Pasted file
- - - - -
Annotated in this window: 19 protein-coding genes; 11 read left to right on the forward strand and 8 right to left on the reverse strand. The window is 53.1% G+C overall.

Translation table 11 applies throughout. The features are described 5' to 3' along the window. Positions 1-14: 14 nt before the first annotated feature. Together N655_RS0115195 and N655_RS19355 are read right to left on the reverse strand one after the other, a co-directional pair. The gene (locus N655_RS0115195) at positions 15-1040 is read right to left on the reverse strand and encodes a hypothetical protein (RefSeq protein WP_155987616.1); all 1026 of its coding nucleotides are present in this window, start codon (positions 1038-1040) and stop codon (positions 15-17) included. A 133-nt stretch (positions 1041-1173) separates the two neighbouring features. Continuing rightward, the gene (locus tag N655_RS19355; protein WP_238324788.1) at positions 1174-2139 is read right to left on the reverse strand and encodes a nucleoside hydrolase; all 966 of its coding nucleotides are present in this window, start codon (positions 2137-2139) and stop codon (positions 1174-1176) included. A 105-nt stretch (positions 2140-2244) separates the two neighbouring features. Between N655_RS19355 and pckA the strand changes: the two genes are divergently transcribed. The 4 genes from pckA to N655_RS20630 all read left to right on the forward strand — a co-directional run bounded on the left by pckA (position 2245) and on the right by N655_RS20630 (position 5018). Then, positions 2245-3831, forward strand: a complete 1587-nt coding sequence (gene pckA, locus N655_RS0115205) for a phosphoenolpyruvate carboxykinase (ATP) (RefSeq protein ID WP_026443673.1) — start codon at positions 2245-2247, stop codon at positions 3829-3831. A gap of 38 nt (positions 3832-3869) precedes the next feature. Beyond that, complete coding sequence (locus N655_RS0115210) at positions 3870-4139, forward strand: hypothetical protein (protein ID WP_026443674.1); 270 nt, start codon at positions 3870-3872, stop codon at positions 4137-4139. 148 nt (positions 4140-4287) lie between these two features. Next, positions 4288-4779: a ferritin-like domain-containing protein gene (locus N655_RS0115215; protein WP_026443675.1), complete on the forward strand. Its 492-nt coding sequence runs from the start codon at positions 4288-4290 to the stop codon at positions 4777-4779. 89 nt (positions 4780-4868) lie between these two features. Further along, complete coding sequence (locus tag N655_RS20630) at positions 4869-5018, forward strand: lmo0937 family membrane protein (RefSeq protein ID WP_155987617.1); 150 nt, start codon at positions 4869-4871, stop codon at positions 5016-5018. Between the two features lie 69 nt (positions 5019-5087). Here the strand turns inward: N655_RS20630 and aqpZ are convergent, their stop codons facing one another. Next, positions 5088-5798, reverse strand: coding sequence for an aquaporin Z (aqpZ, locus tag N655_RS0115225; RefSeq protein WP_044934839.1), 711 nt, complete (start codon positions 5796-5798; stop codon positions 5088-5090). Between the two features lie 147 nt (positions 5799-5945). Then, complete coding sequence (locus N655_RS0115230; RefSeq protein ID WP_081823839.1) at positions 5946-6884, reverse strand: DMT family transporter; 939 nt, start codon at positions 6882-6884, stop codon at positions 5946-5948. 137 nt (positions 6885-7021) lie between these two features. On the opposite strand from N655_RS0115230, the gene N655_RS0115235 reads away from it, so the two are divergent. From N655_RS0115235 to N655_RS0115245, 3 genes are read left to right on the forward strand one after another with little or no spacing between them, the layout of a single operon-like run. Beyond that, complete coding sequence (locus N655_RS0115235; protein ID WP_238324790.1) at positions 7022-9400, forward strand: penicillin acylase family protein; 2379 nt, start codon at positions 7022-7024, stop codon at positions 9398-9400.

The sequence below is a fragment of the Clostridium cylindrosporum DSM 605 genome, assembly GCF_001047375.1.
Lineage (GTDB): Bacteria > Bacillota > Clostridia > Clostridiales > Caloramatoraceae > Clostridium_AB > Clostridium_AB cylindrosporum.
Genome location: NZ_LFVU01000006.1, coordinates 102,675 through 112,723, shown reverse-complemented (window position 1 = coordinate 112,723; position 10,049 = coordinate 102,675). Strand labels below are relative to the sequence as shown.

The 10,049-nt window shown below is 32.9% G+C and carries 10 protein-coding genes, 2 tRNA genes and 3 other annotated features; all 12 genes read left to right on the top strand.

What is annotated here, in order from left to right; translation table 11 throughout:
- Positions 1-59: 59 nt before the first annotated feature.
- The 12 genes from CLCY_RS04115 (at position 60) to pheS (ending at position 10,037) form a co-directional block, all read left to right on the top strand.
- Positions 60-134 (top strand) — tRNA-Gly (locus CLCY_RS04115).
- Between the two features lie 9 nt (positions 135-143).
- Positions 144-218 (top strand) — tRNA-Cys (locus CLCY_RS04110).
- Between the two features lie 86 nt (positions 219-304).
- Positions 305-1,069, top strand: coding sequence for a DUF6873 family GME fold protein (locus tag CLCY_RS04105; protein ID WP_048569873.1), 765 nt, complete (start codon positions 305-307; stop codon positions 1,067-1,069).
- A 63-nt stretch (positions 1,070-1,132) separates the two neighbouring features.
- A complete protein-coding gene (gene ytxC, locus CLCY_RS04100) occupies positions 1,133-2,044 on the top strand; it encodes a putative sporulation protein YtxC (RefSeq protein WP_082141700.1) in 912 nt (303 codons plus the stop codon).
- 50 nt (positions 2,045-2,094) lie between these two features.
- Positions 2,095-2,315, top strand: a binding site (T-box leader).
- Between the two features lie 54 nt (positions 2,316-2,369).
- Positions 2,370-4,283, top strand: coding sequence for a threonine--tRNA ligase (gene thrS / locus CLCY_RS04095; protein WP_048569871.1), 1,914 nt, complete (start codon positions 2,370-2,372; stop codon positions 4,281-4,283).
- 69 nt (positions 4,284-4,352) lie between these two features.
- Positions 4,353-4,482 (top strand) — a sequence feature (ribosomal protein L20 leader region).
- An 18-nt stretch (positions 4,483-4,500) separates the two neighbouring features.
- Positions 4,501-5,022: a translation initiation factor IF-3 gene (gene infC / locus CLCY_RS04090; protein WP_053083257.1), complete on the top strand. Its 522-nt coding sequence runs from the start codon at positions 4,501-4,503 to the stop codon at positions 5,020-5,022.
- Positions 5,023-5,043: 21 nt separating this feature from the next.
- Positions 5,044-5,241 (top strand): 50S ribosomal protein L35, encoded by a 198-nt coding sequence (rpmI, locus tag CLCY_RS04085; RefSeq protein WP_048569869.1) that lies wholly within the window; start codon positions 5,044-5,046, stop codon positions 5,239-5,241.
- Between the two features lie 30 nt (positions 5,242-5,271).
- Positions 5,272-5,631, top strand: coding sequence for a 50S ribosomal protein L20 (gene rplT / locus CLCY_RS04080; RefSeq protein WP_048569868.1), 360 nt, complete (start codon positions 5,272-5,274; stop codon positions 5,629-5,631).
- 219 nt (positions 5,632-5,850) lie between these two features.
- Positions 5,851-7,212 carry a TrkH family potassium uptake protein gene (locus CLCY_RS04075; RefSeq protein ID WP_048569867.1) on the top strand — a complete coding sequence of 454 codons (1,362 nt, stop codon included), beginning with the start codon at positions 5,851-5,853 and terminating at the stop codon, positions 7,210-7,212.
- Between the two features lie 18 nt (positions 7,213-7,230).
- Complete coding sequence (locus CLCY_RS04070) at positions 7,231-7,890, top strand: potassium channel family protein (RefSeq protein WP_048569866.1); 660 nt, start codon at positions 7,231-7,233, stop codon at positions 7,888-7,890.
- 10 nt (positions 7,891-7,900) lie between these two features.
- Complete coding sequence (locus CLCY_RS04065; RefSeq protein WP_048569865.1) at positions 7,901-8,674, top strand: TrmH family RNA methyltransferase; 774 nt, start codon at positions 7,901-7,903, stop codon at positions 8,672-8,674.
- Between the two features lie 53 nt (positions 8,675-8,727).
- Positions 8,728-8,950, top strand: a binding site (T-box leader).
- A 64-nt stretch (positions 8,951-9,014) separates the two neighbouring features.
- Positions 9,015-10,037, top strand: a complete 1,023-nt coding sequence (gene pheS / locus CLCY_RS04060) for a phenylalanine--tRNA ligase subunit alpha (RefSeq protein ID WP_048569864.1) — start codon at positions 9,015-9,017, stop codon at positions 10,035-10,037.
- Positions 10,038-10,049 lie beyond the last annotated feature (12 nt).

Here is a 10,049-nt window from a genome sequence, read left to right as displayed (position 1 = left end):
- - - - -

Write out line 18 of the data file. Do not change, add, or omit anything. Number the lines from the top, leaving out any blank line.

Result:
- Positions 2,095-2,315, top strand: a binding site (T-box leader).